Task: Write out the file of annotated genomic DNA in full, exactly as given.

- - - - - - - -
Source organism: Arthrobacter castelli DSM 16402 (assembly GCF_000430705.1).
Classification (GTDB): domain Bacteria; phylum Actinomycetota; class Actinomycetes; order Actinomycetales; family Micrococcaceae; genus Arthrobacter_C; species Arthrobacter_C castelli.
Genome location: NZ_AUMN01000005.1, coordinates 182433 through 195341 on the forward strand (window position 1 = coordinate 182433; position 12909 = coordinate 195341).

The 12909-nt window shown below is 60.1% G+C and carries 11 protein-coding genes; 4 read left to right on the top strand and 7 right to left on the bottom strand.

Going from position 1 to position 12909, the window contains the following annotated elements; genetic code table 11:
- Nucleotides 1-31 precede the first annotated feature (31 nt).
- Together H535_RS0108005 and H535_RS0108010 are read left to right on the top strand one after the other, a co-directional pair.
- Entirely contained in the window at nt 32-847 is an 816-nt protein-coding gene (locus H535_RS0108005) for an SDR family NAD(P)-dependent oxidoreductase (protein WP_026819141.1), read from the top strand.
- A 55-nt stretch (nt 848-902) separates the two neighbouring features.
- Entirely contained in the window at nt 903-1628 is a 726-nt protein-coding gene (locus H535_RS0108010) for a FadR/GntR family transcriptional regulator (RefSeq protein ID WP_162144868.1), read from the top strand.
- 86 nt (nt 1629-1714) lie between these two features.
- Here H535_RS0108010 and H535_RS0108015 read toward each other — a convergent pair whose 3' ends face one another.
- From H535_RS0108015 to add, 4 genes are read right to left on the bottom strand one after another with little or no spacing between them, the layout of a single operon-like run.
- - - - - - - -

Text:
Source organism: Arthrobacter castelli DSM 16402 (assembly GCF_000430705.1).
Classification (GTDB): domain Bacteria; phylum Actinomycetota; class Actinomycetes; order Actinomycetales; family Micrococcaceae; genus Arthrobacter_C; species Arthrobacter_C castelli.
Genome location: NZ_AUMN01000005.1, coordinates 182433 through 195341 on the forward strand (window position 1 = coordinate 182433; position 12909 = coordinate 195341).

The 12909-nt window shown below is 60.1% G+C and carries 11 protein-coding genes; 4 read left to right on the top strand and 7 right to left on the bottom strand.

Going from position 1 to position 12909, the window contains the following annotated elements; genetic code table 11:
- Nucleotides 1-31 precede the first annotated feature (31 nt).
- Together H535_RS0108005 and H535_RS0108010 are read left to right on the top strand one after the other, a co-directional pair.
- Entirely contained in the window at nt 32-847 is an 816-nt protein-coding gene (locus H535_RS0108005) for an SDR family NAD(P)-dependent oxidoreductase (protein WP_026819141.1), read from the top strand.
- A 55-nt stretch (nt 848-902) separates the two neighbouring features.
- Entirely contained in the window at nt 903-1628 is a 726-nt protein-coding gene (locus H535_RS0108010) for a FadR/GntR family transcriptional regulator (RefSeq protein ID WP_162144868.1), read from the top strand.
- 86 nt (nt 1629-1714) lie between these two features.
- Here H535_RS0108010 and H535_RS0108015 read toward each other — a convergent pair whose 3' ends face one another.
- From H535_RS0108015 to add, 4 genes are read right to left on the bottom strand one after another with little or no spacing between them, the layout of a single operon-like run.